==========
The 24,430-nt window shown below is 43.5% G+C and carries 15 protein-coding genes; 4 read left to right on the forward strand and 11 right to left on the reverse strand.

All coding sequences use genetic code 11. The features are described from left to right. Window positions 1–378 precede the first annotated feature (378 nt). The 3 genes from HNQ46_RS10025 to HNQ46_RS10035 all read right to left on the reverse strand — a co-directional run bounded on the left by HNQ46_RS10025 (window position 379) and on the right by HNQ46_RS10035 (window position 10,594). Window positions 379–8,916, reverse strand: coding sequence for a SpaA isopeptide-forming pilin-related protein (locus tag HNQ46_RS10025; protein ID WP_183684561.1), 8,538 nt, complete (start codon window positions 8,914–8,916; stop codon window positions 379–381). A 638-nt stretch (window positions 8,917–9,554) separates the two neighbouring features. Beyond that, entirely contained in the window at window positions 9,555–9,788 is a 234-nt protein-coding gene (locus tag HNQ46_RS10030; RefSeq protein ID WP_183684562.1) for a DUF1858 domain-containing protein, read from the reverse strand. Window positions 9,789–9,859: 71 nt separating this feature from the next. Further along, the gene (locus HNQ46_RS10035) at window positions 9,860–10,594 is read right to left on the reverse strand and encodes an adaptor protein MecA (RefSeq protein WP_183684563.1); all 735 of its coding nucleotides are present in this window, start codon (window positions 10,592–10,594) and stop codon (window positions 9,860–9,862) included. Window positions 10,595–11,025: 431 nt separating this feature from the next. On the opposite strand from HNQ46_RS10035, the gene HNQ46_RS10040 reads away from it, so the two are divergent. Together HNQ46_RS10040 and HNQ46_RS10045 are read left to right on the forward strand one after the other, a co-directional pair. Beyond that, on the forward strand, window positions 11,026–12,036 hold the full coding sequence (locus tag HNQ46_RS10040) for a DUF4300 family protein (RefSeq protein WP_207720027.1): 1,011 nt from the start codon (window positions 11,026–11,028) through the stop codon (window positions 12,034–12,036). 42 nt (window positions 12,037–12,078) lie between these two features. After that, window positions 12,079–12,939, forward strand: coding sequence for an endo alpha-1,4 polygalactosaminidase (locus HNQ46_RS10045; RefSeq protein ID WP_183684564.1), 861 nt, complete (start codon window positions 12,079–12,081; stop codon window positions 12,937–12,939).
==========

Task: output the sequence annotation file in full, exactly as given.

The 24,430-nt window shown below is 43.5% G+C and carries 15 protein-coding genes; 4 read left to right on the forward strand and 11 right to left on the reverse strand.

All coding sequences use genetic code 11. The features are described from left to right. Window positions 1–378 precede the first annotated feature (378 nt). The 3 genes from HNQ46_RS10025 to HNQ46_RS10035 all read right to left on the reverse strand — a co-directional run bounded on the left by HNQ46_RS10025 (window position 379) and on the right by HNQ46_RS10035 (window position 10,594). Window positions 379–8,916, reverse strand: coding sequence for a SpaA isopeptide-forming pilin-related protein (locus tag HNQ46_RS10025; protein ID WP_183684561.1), 8,538 nt, complete (start codon window positions 8,914–8,916; stop codon window positions 379–381). A 638-nt stretch (window positions 8,917–9,554) separates the two neighbouring features. Beyond that, entirely contained in the window at window positions 9,555–9,788 is a 234-nt protein-coding gene (locus tag HNQ46_RS10030; RefSeq protein ID WP_183684562.1) for a DUF1858 domain-containing protein, read from the reverse strand. Window positions 9,789–9,859: 71 nt separating this feature from the next. Further along, the gene (locus HNQ46_RS10035) at window positions 9,860–10,594 is read right to left on the reverse strand and encodes an adaptor protein MecA (RefSeq protein WP_183684563.1); all 735 of its coding nucleotides are present in this window, start codon (window positions 10,592–10,594) and stop codon (window positions 9,860–9,862) included. Window positions 10,595–11,025: 431 nt separating this feature from the next. On the opposite strand from HNQ46_RS10035, the gene HNQ46_RS10040 reads away from it, so the two are divergent. Together HNQ46_RS10040 and HNQ46_RS10045 are read left to right on the forward strand one after the other, a co-directional pair. Beyond that, on the forward strand, window positions 11,026–12,036 hold the full coding sequence (locus tag HNQ46_RS10040) for a DUF4300 family protein (RefSeq protein WP_207720027.1): 1,011 nt from the start codon (window positions 11,026–11,028) through the stop codon (window positions 12,034–12,036). 42 nt (window positions 12,037–12,078) lie between these two features. After that, window positions 12,079–12,939, forward strand: coding sequence for an endo alpha-1,4 polygalactosaminidase (locus HNQ46_RS10045; RefSeq protein ID WP_183684564.1), 861 nt, complete (start codon window positions 12,079–12,081; stop codon window positions 12,937–12,939).